Well it’s all over. Celtic Connections has – until next year of course – come to an end, and I imagine there were a few sore heads in Glasgow yesterday as a result.
From the almighty opening with banjo virtuoso Béla Fleck and Le Vent du Nord’s tenth Anniversary celebration, to ABC’s headline gigs – Admiral Fallow, Treacherous Orchestra and King Creosote & Jon Hopkins to name just a few; from ‘Deadly Duos’ featured at the City’s Piping Centre, to the impromptu pick-up bands in the festival club and the infamous ‘sessions’ spontaneously taking place everywhere you looked, there was something for everyone under this impressive and eclectic musical umbrella.
Since its incarnation in the mid 90s, CC has garnered a reputation as a stellar festival that represents music across the spectrum, but the festival saw a change in direction when Donald Shaw – Scottish musician, composer, producer, and one of the founding members of the group Capercaillie – came onboard as artistic director in 2006.
“Despite my initial hesitations about the role, I was keen to look for a way to develop the festival from the point it had reached when I came on board,” Shaw tells me during a quick chat in the Concert Hall, during which he candidly admits that he initially turned the role down as he didn’t think he had the background or experience to pull it off.
But how wrong he was, and develop it he certainly did, bringing with him a new element to the festival, namely a host of world music acts, a genre previously ignored by the festival. The 2012 edition of CC saw artists from Pakistan, Portugal, Sweden, Senegal, Armenia and the Australian outback, in addition to the more the more traditionally ‘Celtic’ and traditional folk acts such as Lau, Breabach, Kathryn Tickell, Martin Simpson, Dick Gaughan and June Tabor.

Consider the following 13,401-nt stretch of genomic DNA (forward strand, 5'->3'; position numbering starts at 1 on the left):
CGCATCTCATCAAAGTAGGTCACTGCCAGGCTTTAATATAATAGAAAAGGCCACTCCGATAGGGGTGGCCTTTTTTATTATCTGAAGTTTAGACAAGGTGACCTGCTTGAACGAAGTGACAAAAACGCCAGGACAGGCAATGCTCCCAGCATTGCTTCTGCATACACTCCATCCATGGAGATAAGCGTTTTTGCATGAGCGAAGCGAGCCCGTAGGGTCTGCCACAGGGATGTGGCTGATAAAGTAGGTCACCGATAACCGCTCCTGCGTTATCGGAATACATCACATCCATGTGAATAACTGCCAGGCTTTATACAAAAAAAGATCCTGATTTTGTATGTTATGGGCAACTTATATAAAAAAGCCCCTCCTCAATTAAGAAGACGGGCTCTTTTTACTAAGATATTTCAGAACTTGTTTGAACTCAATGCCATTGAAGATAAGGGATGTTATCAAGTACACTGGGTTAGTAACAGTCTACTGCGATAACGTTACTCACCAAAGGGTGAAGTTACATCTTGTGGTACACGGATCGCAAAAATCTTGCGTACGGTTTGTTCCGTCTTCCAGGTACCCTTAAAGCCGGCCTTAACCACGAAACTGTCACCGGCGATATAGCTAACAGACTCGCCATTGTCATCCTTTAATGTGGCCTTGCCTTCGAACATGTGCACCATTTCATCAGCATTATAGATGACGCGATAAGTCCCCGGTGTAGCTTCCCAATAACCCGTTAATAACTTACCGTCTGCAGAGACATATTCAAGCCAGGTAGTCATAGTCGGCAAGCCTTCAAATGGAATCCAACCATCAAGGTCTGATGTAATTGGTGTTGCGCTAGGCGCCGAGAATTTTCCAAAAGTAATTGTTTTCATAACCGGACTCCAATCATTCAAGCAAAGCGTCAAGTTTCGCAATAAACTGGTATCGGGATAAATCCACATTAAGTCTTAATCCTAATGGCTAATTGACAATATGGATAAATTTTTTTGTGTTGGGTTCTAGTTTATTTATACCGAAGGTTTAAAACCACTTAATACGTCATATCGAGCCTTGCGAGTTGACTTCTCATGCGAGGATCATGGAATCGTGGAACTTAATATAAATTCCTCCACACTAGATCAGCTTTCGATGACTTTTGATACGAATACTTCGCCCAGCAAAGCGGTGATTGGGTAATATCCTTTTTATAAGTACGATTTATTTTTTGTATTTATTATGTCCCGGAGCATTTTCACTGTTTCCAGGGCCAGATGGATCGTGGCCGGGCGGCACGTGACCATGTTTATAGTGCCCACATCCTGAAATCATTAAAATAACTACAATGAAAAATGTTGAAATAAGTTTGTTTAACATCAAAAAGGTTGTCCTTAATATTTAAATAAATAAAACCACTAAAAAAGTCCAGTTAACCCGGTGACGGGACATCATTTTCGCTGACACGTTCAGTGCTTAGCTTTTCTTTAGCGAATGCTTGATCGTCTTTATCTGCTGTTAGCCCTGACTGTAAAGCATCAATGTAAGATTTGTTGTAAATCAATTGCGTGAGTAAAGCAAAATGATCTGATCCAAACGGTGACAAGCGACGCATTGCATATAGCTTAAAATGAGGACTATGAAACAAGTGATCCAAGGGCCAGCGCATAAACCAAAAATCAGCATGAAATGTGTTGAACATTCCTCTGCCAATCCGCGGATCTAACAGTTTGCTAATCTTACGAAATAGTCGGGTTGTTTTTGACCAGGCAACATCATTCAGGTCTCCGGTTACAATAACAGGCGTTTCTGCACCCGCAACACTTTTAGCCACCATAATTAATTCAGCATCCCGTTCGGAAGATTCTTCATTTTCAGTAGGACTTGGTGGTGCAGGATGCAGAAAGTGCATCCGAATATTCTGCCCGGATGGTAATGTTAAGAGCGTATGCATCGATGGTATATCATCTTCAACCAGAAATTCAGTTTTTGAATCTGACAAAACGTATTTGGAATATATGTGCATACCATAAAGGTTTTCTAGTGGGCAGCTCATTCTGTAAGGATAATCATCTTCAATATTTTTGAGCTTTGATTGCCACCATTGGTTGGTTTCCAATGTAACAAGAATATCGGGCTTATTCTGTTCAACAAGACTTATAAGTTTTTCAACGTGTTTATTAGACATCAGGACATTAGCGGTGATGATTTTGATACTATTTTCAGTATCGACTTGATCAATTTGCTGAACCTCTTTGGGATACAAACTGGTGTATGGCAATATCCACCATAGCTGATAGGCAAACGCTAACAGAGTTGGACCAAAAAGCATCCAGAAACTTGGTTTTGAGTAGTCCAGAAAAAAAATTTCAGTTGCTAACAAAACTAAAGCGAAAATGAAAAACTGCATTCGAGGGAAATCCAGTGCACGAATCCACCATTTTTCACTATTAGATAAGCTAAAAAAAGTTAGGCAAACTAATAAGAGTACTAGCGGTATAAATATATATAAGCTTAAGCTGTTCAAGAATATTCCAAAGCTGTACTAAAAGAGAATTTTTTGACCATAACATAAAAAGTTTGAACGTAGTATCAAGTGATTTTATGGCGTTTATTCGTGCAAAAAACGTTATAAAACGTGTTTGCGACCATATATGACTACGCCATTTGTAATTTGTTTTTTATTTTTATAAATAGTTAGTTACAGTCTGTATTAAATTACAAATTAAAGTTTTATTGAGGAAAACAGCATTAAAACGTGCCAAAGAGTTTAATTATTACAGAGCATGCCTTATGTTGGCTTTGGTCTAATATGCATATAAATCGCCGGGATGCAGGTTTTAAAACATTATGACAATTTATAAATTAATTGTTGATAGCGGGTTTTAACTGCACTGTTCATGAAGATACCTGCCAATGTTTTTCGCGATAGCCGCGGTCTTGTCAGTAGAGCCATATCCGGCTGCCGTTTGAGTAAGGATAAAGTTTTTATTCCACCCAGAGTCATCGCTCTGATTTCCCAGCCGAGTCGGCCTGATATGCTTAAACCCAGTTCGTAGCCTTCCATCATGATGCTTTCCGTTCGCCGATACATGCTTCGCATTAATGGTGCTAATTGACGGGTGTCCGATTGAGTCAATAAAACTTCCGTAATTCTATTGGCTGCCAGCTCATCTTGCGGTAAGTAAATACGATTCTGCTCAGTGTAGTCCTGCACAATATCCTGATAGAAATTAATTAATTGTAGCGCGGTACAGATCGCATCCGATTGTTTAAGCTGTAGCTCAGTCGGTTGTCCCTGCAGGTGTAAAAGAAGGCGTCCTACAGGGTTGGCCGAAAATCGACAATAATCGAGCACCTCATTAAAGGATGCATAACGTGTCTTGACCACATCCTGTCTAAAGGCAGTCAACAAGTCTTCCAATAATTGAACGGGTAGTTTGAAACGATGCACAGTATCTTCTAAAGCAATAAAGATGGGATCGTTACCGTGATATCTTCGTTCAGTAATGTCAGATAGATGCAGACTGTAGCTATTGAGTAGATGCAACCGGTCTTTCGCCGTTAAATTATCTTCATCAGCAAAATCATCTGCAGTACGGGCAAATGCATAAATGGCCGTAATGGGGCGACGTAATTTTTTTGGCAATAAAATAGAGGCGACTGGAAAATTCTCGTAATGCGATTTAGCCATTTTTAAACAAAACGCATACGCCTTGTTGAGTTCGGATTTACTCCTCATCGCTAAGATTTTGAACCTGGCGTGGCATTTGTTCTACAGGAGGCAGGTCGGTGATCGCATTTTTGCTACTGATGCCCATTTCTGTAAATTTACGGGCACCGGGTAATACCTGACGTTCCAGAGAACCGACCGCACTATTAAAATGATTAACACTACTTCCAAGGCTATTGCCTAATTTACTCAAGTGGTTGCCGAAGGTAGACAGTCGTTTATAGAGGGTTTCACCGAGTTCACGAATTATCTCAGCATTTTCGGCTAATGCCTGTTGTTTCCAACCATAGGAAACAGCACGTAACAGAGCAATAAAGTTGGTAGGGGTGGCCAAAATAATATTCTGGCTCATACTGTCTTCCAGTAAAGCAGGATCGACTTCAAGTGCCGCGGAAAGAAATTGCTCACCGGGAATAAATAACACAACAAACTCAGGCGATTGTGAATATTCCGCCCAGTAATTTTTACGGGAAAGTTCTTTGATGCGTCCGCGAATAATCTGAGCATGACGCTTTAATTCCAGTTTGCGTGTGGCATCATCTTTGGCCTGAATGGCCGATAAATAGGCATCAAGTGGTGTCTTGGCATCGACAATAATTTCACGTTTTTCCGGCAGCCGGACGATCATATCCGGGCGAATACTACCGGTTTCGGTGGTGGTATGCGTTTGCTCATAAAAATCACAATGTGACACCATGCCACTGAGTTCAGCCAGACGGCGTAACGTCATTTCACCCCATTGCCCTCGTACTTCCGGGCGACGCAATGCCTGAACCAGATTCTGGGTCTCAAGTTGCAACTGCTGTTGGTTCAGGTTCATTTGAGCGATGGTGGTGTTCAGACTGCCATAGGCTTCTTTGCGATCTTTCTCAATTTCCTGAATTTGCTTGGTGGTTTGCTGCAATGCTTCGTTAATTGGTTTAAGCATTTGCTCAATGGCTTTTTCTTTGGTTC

But what is his response to those who criticise the new direction, claiming that these new world acts bear too tenuous a relationship to the umbrella under which the festival’s line-up initially sat?
“The folk musicians that I have approached from countries around the world have always jumped at the chance of coming to Glasgow, meeting other artists from other parts of the world and finding a common voice,” Shaw tells me. “They all have something in common: namely that they are writing new songs while drawing on old traditions and I think it’s for this very reason that none of the world music artists that I’ve booked have thought it at all strange to be invited to play a Celtic festival.”
And more than just introducing these acts to the festival’s audience, Shaw has been eager to encourage ‘cross-fertilisation’ of genres – underpinning the ‘connection’ aspect of the festival’s asuspicious title. This year saw the radical young Irish fiddle trio Fidil perform with Senegalese griot singer and kora player Solo Cissokho, and fadista Ana Moura sing along with N’Diale (a new collaboration between Breton fiddler Molard and Malian vocalist Diarra).
Long may these magical musical experiments continue…
But for those of you that can’t wait until next year for more of the same, CC will be staging a first-of-its-kind, two-day music festival on the Isle of Skye as a finale to the Year of Scotland’s Islands. Taking place on March 23 and 24, the Big Top will feature Rosanne Cash, The Civil Wars, the Michael McGoldrick Band, Aoife O’Donovan of Crooked Still fame, Highland favourites Dàimh and Mànran, who recently won the MG Alba Scots Trad Music Award for Album of the Year.